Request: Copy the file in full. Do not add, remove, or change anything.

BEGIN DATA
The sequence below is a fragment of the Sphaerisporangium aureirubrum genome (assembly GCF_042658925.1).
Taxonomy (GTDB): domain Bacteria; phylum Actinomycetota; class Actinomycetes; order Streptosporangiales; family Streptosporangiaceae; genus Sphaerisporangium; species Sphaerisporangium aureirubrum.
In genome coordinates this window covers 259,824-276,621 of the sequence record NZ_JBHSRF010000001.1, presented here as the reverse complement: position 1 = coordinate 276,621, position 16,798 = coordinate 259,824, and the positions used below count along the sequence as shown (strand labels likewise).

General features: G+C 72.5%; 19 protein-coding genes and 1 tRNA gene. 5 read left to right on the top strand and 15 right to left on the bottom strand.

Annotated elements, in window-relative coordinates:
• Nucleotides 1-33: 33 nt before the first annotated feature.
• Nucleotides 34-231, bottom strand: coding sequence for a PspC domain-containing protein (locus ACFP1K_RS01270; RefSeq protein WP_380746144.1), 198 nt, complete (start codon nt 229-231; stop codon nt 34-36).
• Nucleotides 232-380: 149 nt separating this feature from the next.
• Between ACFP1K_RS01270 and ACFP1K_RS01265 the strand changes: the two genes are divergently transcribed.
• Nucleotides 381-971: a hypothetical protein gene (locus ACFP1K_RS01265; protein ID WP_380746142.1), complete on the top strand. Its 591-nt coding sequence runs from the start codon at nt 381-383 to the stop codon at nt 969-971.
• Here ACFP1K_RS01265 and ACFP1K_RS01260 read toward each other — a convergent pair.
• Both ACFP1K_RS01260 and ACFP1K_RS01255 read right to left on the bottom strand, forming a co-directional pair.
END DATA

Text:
The sequence below is a fragment of the Sphaerisporangium aureirubrum genome (assembly GCF_042658925.1).
Taxonomy (GTDB): domain Bacteria; phylum Actinomycetota; class Actinomycetes; order Streptosporangiales; family Streptosporangiaceae; genus Sphaerisporangium; species Sphaerisporangium aureirubrum.
In genome coordinates this window covers 259,824-276,621 of the sequence record NZ_JBHSRF010000001.1, presented here as the reverse complement: position 1 = coordinate 276,621, position 16,798 = coordinate 259,824, and the positions used below count along the sequence as shown (strand labels likewise).

General features: G+C 72.5%; 19 protein-coding genes and 1 tRNA gene. 5 read left to right on the top strand and 15 right to left on the bottom strand.

Annotated elements, in window-relative coordinates:
• Nucleotides 1-33: 33 nt before the first annotated feature.
• Nucleotides 34-231, bottom strand: coding sequence for a PspC domain-containing protein (locus ACFP1K_RS01270; RefSeq protein WP_380746144.1), 198 nt, complete (start codon nt 229-231; stop codon nt 34-36).
• Nucleotides 232-380: 149 nt separating this feature from the next.
• Between ACFP1K_RS01270 and ACFP1K_RS01265 the strand changes: the two genes are divergently transcribed.
• Nucleotides 381-971: a hypothetical protein gene (locus ACFP1K_RS01265; protein ID WP_380746142.1), complete on the top strand. Its 591-nt coding sequence runs from the start codon at nt 381-383 to the stop codon at nt 969-971.
• Here ACFP1K_RS01265 and ACFP1K_RS01260 read toward each other — a convergent pair.
• Both ACFP1K_RS01260 and ACFP1K_RS01255 read right to left on the bottom strand, forming a co-directional pair.